Sunday, June 19, 2016

Do Your Best. Then, Do Better.

“Do the best you can until you know better. Then, when you know better, do better.” 

Maya Angelou

Here are three true statements (that some may find impossible to believe) about the first principal I ever worked for as a teacher:

  • She smoked cigarettes in her office occasionally.
  • She sometimes paddled children with a wooden paddle when they misbehaved.
  • She was an outstanding principal who I liked and respected a great deal during the five years I worked with her. To this day, I still consider her a friend and mentor.
At the time, I was teaching first grade in a suburban area just outside Atlanta, Georgia. Admittedly, I am very old--as my PLN friends are quick to point out--but this was not the Stone Age; it was the 1980s. And my principal smoked in school and paddled kids. And I thought she was awesome. In considering these three points from my first year of teaching, some may find the fact she smoked in the principal's office the most incredible. Others may find using a wooden paddle to punish kids even more incomprehensible.
However, I would not be surprised if some find the fact that I actually liked and respected the principal--one who smoked and paddled children--the most surprising of all. To those of you, I promise, you would have liked and respected her, too, if you worked for her during that era. She was a student-centered leader who truly cared about every single child in the school of over 1000 K-5 students. She cared about every staff member, too. In fact, thanks in large part to her leadership, we were a close-knit staff who worked hard together when at school and enjoyed each other’s company outside of school.
How can I speak so highly of a school leader who smoked in her office and occasionally paddled children who misbehaved? At the time, such behaviors were completely acceptable parts of the school and district culture--and were equally acceptable throughout that part of the country. To use Angelou’s quote, you might say she was doing the best she knew at the time. However, because she was a lifelong learner who was open minded and welcomed change, when she knew better, she did better. In my final year of teaching there, she had stopped smoking and put a halt to corporal punishment, even though both were still legal (and widely practiced at neighboring schools) at that time. So, what are the implications of my first year teaching experiences from decades ago for those of us practicing as teachers and school leaders in 2016?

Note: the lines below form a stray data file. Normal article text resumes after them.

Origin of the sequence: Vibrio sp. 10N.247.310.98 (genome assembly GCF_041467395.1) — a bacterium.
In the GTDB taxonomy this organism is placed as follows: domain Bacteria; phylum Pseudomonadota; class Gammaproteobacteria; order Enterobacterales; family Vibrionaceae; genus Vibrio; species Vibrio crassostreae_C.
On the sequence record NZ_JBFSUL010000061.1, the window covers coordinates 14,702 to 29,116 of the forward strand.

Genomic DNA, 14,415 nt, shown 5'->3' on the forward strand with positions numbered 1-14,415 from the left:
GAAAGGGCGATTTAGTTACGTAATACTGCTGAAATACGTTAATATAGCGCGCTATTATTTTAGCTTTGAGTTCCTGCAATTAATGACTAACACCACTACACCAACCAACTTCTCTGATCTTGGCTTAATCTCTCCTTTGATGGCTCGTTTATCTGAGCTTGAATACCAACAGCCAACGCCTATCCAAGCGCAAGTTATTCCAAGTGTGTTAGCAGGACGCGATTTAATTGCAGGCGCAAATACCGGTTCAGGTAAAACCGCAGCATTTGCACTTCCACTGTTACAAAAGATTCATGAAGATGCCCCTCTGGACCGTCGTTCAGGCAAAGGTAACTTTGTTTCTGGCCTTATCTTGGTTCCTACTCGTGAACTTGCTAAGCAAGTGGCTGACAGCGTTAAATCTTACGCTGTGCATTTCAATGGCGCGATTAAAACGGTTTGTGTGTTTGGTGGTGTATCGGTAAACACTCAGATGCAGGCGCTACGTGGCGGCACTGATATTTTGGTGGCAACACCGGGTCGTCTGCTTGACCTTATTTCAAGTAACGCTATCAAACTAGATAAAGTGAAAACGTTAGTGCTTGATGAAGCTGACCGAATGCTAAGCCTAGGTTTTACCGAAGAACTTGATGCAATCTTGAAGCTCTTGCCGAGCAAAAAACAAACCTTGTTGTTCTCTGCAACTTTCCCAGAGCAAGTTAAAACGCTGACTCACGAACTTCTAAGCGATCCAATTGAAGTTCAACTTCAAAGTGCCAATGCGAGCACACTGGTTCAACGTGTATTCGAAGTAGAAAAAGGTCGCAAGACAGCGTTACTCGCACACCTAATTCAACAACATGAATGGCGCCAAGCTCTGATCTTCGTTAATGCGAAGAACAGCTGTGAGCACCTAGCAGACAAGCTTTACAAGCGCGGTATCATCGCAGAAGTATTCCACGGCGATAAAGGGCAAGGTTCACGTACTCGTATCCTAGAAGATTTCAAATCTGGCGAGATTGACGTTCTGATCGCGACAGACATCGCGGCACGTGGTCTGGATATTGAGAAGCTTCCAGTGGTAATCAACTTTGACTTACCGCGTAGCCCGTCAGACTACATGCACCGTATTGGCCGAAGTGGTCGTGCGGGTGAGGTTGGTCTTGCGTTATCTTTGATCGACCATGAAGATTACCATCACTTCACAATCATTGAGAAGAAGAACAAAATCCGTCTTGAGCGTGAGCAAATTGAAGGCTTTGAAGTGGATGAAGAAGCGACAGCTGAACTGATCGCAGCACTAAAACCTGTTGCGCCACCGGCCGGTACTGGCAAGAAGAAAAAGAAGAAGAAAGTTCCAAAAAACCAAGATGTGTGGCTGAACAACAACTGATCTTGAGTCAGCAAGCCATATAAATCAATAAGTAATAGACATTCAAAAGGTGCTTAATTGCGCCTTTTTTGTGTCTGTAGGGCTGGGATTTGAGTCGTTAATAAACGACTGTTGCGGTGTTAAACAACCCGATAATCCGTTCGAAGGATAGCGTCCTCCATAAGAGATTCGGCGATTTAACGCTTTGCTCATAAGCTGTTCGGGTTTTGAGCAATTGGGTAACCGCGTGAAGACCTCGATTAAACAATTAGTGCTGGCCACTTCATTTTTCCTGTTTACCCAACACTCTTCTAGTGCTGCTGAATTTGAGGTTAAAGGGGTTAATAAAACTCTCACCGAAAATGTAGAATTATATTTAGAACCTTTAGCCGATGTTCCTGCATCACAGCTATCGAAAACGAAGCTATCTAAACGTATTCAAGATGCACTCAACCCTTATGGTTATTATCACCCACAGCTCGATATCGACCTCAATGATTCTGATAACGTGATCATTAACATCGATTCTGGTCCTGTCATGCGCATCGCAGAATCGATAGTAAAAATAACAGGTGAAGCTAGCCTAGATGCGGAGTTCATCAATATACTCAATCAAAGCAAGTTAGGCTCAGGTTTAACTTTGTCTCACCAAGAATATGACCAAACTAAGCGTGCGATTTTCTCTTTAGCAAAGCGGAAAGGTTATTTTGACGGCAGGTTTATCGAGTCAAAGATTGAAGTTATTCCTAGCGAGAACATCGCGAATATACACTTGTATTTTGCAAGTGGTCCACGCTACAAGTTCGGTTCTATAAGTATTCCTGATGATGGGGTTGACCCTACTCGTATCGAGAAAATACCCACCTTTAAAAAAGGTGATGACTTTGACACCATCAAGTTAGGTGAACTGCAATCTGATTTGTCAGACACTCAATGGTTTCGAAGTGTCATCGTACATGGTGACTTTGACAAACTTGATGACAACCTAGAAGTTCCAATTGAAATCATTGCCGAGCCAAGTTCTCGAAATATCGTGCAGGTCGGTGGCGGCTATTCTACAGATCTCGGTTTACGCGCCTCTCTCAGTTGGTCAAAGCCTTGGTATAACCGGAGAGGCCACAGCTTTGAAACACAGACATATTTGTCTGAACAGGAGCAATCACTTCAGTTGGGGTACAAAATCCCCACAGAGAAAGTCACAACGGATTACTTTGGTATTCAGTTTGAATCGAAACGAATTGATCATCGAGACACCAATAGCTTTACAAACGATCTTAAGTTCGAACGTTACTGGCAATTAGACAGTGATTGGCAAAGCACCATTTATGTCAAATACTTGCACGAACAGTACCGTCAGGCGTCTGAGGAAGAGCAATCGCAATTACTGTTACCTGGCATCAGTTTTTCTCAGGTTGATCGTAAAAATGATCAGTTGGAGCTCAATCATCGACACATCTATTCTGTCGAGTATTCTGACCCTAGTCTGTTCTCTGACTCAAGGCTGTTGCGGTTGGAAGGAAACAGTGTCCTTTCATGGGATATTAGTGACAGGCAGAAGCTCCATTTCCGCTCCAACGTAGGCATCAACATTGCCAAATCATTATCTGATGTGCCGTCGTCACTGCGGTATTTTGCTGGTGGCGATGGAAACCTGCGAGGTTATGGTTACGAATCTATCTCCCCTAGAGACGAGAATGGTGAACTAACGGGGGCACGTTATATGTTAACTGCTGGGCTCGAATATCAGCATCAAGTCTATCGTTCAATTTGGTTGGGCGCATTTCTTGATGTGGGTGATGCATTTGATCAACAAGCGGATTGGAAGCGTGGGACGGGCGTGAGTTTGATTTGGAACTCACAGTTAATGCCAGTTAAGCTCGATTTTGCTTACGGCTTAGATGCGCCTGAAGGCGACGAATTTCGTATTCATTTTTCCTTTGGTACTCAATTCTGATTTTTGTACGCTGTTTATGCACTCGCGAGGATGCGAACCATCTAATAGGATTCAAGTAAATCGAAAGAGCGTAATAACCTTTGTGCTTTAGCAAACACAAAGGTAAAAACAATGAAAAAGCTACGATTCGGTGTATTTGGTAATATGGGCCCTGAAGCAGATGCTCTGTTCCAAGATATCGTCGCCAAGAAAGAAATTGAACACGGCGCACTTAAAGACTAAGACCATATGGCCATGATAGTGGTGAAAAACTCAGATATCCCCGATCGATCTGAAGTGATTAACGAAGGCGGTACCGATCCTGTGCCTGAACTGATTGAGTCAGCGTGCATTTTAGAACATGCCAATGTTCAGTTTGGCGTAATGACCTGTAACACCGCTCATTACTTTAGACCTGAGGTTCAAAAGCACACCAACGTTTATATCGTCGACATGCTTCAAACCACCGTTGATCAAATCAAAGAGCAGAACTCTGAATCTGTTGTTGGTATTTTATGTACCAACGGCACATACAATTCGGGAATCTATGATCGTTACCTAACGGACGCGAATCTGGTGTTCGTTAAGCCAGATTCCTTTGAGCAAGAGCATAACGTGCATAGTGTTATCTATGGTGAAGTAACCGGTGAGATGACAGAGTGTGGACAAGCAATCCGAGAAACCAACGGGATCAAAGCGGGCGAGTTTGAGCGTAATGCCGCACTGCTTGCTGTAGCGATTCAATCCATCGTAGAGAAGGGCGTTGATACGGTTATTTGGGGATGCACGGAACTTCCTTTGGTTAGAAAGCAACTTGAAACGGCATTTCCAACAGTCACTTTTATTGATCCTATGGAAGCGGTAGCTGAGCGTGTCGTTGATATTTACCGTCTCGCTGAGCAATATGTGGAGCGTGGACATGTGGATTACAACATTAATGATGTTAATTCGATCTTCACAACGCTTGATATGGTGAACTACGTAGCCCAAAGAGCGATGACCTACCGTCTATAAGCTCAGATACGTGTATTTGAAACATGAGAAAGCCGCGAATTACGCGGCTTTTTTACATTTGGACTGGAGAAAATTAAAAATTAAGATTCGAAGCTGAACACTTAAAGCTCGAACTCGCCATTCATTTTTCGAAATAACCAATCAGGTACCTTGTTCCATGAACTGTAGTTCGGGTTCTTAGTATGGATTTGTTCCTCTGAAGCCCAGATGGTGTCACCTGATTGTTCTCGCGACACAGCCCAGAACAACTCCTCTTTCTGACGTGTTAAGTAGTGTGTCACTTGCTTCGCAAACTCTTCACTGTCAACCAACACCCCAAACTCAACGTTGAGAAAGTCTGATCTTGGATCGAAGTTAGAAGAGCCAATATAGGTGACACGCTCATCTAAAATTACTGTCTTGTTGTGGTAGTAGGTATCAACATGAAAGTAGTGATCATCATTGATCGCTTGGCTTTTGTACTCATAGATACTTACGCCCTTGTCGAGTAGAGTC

First, it is important to realize that best practices evolve over time. What we think is best practice right now may well be looked at with scorn and horror many years hence. Still, we must move forward, doing the very best we can today, armed with the very best knowledge we have available to us; at the same time, we should constantly examine and reflect upon what it is we consider best practice today and always be open to changing when we find a better way. We simply cannot continue to do things if the only reason we have for doing them is the fact that we have always done them. In my first year of teaching, the principal paddled children--and the vast majority of the staff supported and even encouraged this behavior--simply because it had always been done. There simply was no other defensible reason for doing this. Thankfully, we are no longer using corporal punishment in most schools across the country. Fortunately, smoking is no longer allowed in schools either. Believe it or not, however, in every school I visited this year--including those in my own district--staff still did things simply because they have always done those things. Like my first principal, the people doing these things are neither bad people nor lazy professionals. In fact, many are passionate individuals dedicated to their kids, colleagues, and schools. Yet some traditions continue in schools today that serve no real learning purpose. When we notice this happening, we should confront it, discussing it openly among all affected parties. Ultimately, if we cannot support our current practice or policy in ways other than, “Well, we’ve always done it that way,” we should seriously reconsider such practices or policies.

In full disclosure, my principal that year was not the only educator in the building doing stupid things. To be completely honest, I suspect that I was right up there atop the leaderboard in terms of educators doing stupid things. In fact, I am still writing apology notes to the children in my classroom during that era. If memory serves, I may have even shared a cigarette or two with my principal in her office during the year! It is of some comfort, I suppose, to know that if, today, we were to poll every one of my colleagues working in the school that year, I suspect each would say the same thing: as much as they cared about their kids and their profession, in hindsight, they engaged in some practices then that seem rather ludicrous today.